1914 Body Bolts

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Original Smith
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1914 Body Bolts

Post by Original Smith » Sat Aug 01, 2020 7:31 pm

I have a '14 that doesn't appear to have ever been apart, or even driven much. I am mostly familiar with 1913's. This car has every body bolt installed from the bottom with the castle nut on top and cotter pinned. The bolts are original. Comments? I'm guessing on this, but I just oiled the shackles and king pins for the first time in 100 years. All but one of the oilers still works, and the knurling is still fresh and new looking.


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Re: 1914 Body Bolts

Post by Joe Reid » Sat Aug 01, 2020 10:51 pm

How would that be efficient in production? Maybe a smart alleck in the day. Putting the body on the car happened all over at Ford factories so there are probably a lot of variations, very interesting point.


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Re: 1914 Body Bolts

Post by Allan » Sun Aug 02, 2020 3:22 am

I need education here. Are you fellows talking about the 6 bolts which bolt the body down to the frame? My experience has been almost exclusively with colonial built bodies made here in Australia. Invariably, these are mounted with hex head, coarse thread plain nuts and bolt with no split pins. Finding exact replacements for these is almost impossible, as modern bolts of the same shaft diameter have a hex head one size smaller.

Allan from down under.

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Re: 1914 Body Bolts

Post by DanTreace » Sun Aug 02, 2020 10:15 am

Likely an early T assembly process to place the bolts up into the body. Sure seems difficult, but maybe the early bodies were easier to fit that way.


Here is photo of and award winning 1911'ish, note the bolt head is under the body bracket.
Early body bolt.jpg

For later production, shown and described in Ford Service, the step @ paragraph 135, " Insert the six body bolts through the body and body brackets, running down the lock washers and nuts on the ends of the bolts." Appears to have nuts under the chassis.
later body bolt.jpg
My '25 was like that when pulled for restoring, put the lock washer and hex nut back as original (fabric webbing is add on for anti squeak.

25 body.jpg

However, the '23 cutoff is all original, never had body off frame, it has hex nut with lock washer under, but the bolt had hole and it got a side ways cotter key! How the Ford was assembled is a big guess on some of the details ;)

23  nut with cotter.jpg
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Original Smith
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Re: 1914 Body Bolts

Post by Original Smith » Sun Aug 02, 2020 10:31 am

Many of you probably don't know this, but the early body bolts have a slightly crowned head, fine threads, and a cotter pin to hold everything. The bolts on these are a non standard 11/16" head and nut. The later T's have a 5/8" head and a lock washer and nut. I'm unaware of when this change occurred. This is trivia, but that's what I like.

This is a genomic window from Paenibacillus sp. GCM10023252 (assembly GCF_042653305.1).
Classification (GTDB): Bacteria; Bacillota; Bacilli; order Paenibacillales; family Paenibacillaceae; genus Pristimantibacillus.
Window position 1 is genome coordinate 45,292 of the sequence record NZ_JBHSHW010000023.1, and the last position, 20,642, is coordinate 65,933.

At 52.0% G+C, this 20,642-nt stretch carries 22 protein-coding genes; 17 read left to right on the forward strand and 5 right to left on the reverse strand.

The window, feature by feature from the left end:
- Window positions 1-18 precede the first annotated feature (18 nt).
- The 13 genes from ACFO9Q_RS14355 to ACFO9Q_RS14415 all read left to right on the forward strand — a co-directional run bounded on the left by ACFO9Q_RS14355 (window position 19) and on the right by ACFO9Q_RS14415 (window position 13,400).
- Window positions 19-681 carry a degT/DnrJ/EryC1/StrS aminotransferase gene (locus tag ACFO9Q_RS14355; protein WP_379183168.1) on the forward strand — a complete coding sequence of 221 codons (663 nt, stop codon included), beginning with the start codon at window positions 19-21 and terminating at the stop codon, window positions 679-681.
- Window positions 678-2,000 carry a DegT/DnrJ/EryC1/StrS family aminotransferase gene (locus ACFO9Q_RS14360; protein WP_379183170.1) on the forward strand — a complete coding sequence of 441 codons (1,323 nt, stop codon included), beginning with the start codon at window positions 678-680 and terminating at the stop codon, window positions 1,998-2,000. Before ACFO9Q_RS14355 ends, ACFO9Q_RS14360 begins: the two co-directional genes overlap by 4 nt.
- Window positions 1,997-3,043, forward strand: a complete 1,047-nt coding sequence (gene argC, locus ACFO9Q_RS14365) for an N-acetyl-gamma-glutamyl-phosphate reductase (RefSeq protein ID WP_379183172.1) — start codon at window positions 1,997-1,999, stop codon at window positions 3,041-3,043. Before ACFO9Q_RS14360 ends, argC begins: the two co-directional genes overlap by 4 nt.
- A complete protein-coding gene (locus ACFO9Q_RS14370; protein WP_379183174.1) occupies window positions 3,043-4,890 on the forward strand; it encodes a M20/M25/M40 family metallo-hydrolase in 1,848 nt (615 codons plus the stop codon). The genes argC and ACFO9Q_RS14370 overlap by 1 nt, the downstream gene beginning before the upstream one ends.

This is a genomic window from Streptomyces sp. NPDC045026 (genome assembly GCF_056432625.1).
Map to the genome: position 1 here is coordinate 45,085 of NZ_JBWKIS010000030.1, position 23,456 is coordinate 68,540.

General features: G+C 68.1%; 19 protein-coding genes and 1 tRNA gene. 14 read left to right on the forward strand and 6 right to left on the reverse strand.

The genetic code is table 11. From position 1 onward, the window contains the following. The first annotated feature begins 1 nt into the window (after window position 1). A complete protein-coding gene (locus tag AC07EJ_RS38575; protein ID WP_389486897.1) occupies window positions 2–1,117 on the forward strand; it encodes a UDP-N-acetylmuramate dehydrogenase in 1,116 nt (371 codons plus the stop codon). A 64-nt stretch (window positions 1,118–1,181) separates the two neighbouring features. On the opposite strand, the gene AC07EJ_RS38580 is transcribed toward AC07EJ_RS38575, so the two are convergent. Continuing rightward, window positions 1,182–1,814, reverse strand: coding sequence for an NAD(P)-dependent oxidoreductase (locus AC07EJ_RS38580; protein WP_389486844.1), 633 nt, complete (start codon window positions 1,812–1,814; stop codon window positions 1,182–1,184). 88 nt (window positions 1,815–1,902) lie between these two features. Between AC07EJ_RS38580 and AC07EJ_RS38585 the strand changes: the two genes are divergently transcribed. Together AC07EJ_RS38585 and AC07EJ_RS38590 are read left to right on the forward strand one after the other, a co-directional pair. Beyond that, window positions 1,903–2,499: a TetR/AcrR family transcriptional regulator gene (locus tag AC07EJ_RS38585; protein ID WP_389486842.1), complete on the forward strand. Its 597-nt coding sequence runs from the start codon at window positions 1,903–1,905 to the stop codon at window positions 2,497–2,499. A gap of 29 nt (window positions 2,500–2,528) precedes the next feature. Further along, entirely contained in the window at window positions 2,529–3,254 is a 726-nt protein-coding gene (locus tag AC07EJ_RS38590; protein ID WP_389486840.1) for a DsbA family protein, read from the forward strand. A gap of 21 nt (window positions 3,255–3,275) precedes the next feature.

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Re: 1914 Body Bolts

Post by OilyBill » Sun Aug 02, 2020 12:35 pm

Something else to keep in mind, is that even though Ford started moving assembly lines on component production, the last thing to go to the moving assembly line was body mounting.
You can see many pictures of them putting Model T bodies on the chassis, but OUTSIDE THE FACTORY WALLS. This was because they were still determining the best way to do the body-to-chassis assembly. The trials were conducted out in the open, where they could move things around to suit the improvements they came up with as they went through the process.
Once they decided on all the details, body-assembly-to-frame was standardized, and was moved inside the plant and became a normal factory function.
Because yours is a 1914, I am willing to bet it was an early 1914 car, (or even late 1913) and was one of those that was assembled on the trial, temporary body mounting assembly line, out in the yard of the plant. They tried many different things on the way to the final procedure, and your car sounds like it was one of the trial car assemblies.


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Re: 1914 Body Bolts

Post by 2nighthawks » Sun Aug 02, 2020 3:19 pm

Reading this entire thread thus far brings to mind something that just might be a factor here Larry. There were many Model T's that were loaded in railroad box cars in disassembled (including body separate from frame) for shipping, and when the boxcar load of Model T's reached final destination, the box car was spotted on a team track and the dealer was responsible for unloading and "re-assembling" the Model T's right there on the team track loading dock after which they were then drivin from there up to the dealership location. I'd be willing to bet that those fellows that did the assembling of the cars just put those body mounting bolts in just any way they pleased, in any way that seemed easiest to them, and nobody really cared or paid any attention,....even the dealer. Just a thought FWIW,.....harold

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Re: 1914 Body Bolts

Post by George House » Sun Aug 02, 2020 6:28 pm

...and on some ‘team traxks’after wheels and tires were mounted; I’m told some dealership boys installed the brass hubcaps with a heavy rubber mallet.
One of the biggest problems with today’s youth is they’ve never known the fear of hearing leather being rapidly pulled through seven Wrangler belt loops.


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Re: 1914 Body Bolts

Post by Original Smith » Mon Aug 03, 2020 11:21 am

Another interesting bit. The center body bolt is usually about 1/8" longer than the front one. I haven't had a chance to check this '14.

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